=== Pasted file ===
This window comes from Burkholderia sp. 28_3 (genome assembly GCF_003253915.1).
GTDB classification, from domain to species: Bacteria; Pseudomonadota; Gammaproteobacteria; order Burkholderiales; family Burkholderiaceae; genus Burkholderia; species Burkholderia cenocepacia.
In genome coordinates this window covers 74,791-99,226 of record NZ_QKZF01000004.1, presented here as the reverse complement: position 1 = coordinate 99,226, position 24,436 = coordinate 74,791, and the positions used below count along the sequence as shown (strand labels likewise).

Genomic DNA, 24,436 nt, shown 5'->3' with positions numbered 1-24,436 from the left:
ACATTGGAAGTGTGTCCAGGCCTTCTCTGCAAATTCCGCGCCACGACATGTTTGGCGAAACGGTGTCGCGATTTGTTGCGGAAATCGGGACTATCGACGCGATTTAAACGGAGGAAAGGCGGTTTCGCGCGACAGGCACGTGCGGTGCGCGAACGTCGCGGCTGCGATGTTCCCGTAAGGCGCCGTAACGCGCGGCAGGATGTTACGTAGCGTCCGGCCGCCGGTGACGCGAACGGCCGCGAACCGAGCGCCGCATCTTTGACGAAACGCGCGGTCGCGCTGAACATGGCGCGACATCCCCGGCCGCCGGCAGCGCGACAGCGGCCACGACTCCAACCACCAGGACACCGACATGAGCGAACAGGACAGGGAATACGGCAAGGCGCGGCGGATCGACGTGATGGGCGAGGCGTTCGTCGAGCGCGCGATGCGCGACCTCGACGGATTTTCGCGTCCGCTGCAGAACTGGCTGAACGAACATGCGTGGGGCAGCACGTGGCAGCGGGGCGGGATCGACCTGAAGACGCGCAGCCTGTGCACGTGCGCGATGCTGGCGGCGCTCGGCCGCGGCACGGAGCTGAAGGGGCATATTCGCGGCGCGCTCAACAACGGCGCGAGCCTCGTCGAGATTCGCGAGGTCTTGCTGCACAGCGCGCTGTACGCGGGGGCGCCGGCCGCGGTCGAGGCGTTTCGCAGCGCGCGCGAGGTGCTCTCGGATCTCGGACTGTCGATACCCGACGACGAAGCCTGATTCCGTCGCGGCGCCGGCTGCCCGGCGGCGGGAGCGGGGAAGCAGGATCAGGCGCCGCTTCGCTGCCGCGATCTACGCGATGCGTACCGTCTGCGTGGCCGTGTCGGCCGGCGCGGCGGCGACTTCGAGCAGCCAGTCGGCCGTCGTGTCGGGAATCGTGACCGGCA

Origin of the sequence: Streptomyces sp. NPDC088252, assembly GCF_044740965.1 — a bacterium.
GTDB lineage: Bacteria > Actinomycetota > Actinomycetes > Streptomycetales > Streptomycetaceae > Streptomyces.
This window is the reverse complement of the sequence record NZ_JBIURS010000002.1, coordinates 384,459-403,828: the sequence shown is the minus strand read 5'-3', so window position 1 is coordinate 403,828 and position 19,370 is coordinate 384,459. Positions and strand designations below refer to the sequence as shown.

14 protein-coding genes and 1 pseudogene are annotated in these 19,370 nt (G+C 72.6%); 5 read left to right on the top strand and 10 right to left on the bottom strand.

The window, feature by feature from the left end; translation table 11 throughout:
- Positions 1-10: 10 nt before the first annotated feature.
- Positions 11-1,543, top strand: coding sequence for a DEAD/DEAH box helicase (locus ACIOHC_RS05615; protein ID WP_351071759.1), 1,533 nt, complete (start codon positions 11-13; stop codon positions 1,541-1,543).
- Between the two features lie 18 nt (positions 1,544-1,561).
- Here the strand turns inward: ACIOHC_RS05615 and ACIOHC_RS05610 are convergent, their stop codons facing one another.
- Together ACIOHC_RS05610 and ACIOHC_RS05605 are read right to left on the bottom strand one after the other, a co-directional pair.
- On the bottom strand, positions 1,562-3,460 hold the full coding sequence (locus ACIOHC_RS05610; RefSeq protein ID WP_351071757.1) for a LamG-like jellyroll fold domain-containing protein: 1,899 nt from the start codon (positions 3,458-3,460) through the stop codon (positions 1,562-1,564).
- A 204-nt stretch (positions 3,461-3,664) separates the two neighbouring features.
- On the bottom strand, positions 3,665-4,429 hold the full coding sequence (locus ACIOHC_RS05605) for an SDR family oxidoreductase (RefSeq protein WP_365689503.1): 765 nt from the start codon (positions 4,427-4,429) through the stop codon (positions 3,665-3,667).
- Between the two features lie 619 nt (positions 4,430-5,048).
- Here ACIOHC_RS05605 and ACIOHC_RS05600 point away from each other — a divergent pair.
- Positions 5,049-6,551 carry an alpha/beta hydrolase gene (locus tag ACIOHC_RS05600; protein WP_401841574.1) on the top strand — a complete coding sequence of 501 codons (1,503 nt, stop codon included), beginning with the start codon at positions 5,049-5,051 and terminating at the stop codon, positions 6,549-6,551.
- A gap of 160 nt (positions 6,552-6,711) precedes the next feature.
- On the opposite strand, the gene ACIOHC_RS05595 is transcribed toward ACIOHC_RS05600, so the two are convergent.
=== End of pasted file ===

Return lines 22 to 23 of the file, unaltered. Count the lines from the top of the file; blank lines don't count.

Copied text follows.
- A gap of 160 nt (positions 6,552-6,711) precedes the next feature.
- On the opposite strand, the gene ACIOHC_RS05595 is transcribed toward ACIOHC_RS05600, so the two are convergent.